My suggestion was based on the importance of pointing out contradictions within flawed arguments which anthropologists are quite good at, better than most disciplines. The point about homophily is definitely worth thinking about. We should note, however, that the model builders in question are both aware of this sort of question and deliberately putting it aside. The mathematics of the model require only that their be some criterion in terms of which members of two populations distinguish themselves.
The content of the criterion is mathematically irrelevant. The models work equally well if the populations are labeled black and white, lions and lambs, or green chili peppers and red chili peppers.
The relevance of the model to empirical reality depends entirely on the results of applying the model to a body of data. The predicted patterns of residential segregation are clearly visible on the ground. What is striking about these models is the demonstration of how little prejudice is required to produce segregation.
Do the models answer every question? No,nor course not. But, reverting to my larger point, model builders are building those more sophisticated models. Fresh thinking is emerging and being applied in innovative ways.
In contrast, anthropological theorizing shows little, if any, advance since the early 20th century. You are right. We are speaking past each other.
Personally, I have nothing against Marx or Marxian political economy. A perspective from which we are constantly aware that human social arrangements are shot full of contradictions and begin by examining material conditions that embody or affect those contradictions is one I find congenial.
As an isolated but still emotionally connected member of the Manchester School lineage whose ancestors include Max Gluckman and Victor Turner, what else could I be? But a paper I was reading yesterday put it very nicely. The classic theories Marx, Weber, Durkheim, Simmel are powerful metaphors for framing research projects. They are not theories in either a scientific covering law or historical who-shot-John sense. This is an area in which I have not kept up and I would be happy to learn more.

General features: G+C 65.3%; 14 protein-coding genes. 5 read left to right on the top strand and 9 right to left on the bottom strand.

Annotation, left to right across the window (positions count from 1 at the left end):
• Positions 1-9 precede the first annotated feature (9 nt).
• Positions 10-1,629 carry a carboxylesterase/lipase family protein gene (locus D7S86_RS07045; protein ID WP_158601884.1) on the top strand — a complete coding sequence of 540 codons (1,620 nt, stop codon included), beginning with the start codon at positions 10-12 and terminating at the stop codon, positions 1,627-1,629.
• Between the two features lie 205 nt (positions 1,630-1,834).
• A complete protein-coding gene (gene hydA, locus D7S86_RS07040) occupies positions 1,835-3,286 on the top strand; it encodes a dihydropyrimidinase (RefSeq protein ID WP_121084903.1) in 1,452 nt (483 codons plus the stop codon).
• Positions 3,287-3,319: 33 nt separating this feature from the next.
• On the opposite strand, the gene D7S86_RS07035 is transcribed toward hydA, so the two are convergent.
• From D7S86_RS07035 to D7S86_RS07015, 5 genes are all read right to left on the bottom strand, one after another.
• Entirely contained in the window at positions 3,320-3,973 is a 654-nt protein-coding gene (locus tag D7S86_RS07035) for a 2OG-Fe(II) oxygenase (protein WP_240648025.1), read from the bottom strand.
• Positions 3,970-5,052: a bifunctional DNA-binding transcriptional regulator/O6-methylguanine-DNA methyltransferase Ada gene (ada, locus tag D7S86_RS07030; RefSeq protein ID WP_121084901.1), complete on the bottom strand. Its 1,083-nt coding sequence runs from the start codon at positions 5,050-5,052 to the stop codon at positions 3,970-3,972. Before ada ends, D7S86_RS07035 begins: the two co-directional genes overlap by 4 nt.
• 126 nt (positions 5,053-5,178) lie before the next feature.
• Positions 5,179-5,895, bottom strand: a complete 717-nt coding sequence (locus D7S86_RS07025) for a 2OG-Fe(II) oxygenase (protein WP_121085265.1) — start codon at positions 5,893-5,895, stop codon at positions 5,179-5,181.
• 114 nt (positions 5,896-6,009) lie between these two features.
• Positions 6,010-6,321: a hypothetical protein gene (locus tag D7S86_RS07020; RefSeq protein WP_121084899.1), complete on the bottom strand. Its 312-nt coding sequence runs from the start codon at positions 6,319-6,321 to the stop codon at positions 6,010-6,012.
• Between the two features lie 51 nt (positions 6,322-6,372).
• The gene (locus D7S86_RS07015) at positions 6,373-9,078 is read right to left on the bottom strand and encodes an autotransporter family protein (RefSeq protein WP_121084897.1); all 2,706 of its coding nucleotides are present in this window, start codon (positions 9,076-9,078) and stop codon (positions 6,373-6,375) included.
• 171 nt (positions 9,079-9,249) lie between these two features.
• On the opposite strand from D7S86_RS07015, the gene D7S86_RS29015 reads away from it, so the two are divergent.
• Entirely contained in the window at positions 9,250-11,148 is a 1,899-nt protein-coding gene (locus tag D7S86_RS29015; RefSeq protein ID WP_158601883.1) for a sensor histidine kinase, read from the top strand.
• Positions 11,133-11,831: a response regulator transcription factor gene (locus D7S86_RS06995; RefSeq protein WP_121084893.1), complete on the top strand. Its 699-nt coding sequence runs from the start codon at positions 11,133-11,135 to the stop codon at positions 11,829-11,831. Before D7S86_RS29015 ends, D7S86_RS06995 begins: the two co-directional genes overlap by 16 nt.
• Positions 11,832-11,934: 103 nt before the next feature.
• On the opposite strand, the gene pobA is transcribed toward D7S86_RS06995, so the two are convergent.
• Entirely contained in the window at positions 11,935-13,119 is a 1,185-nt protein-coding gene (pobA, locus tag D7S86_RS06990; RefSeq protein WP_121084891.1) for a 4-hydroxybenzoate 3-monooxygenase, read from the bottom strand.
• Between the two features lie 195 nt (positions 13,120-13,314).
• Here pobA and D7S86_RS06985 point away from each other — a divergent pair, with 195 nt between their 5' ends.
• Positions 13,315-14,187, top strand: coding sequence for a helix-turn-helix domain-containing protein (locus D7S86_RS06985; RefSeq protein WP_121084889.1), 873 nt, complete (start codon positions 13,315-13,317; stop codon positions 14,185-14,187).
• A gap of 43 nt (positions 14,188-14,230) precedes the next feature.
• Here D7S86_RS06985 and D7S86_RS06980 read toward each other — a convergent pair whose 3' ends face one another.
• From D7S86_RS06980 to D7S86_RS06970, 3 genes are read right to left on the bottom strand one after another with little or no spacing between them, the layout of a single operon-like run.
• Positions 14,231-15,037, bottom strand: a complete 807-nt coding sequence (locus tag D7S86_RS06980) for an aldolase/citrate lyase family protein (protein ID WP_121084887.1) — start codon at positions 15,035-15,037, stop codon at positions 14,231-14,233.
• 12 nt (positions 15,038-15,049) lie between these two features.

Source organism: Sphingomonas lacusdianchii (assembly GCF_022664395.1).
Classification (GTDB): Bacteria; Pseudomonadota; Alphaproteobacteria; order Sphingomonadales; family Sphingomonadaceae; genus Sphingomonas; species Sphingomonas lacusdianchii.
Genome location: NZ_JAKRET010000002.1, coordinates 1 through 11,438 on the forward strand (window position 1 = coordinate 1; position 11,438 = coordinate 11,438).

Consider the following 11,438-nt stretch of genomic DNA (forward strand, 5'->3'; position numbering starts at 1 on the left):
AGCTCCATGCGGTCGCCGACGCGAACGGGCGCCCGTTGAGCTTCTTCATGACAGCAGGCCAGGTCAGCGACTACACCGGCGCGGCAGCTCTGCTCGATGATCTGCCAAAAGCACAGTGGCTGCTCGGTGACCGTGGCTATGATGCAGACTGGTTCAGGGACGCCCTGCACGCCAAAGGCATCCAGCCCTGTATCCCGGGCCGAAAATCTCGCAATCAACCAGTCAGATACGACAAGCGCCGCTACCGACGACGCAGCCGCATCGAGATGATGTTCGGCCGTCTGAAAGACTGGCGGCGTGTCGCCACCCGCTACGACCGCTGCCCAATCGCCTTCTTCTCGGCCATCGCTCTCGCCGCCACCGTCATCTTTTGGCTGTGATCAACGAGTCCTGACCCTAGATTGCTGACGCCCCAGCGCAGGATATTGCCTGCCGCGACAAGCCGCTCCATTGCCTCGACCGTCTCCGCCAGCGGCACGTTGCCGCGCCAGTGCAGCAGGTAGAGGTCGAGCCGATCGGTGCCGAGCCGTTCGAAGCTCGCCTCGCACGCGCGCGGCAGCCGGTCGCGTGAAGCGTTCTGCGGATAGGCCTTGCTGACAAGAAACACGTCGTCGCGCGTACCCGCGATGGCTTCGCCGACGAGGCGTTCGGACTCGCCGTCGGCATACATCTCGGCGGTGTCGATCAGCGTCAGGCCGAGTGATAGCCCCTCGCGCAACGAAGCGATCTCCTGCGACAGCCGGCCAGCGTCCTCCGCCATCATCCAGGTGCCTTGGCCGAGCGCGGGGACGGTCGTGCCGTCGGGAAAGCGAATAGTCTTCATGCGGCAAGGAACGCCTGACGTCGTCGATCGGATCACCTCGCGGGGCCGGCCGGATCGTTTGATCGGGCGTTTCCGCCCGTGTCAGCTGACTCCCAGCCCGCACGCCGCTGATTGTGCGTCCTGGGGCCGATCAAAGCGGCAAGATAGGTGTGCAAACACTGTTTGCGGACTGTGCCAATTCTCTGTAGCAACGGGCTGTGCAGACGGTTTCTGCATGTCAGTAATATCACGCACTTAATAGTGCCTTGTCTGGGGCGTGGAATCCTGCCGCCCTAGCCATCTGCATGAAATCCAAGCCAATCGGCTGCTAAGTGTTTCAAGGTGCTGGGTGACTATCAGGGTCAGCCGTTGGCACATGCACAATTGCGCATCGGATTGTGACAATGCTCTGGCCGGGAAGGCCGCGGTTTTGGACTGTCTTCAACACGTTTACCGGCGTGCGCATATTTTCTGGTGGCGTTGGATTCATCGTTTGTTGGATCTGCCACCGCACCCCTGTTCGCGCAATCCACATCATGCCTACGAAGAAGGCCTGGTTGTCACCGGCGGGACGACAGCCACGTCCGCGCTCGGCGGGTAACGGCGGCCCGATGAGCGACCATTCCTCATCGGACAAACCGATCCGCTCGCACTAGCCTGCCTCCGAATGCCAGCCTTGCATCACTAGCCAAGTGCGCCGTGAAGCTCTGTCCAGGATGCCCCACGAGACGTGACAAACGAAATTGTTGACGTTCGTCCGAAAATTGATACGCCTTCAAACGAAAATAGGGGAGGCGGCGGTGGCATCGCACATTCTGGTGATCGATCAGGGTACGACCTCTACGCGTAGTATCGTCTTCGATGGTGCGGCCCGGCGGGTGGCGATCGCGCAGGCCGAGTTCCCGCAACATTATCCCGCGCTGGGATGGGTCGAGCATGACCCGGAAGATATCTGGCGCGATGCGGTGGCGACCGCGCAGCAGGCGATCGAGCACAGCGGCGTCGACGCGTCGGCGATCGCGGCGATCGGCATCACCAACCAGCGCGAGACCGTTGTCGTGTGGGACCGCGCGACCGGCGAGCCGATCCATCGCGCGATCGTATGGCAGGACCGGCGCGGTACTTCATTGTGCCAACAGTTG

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John, Feel free to call me Eddie no one actually calls me Edwin…not sure where you got Eric? But there are a few good sources already written. This book is a great read, very direct in its approach and is able to uncover the complex ways a great number of ethnic groups many who are subsumed into a shared official political identity perceive their own ethnicity and the ethnicity of others who live in Southern Sichuan Province. And while the book is definitely not apolitical, its primary framework is not necessarily based in political economy, it is much more nuanced than that.
John: a quick question for now: Why are you holding the study of racism and racism by anthropologists to a different standard than you are holding other forms of social differentiation and structural inequality? Moreover, the categories the mathematicians use for their models do in fact matter, even if any two categories can produce some kind of social differentiation. It is not very anthropological to say all categories are the same after all.
Categories have particular histories and social meanings and get deployed in some contexts and not others. It is just a very puzzling reductionism to me.
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But then again perhaps this is the point. You ask, Why are you holding the study of racism and racism by anthropologists to a different standard than you are holding other forms of social differentiation and structural inequality? When it comes to the study of racism, I apply the same standards to anthropology that I apply to any other body of scholarly work. From that perspective, I see little substantive contribution from anthropologists since Boas and his students.
When it comes to racism itself, I am not surprised that it persists as much as it does.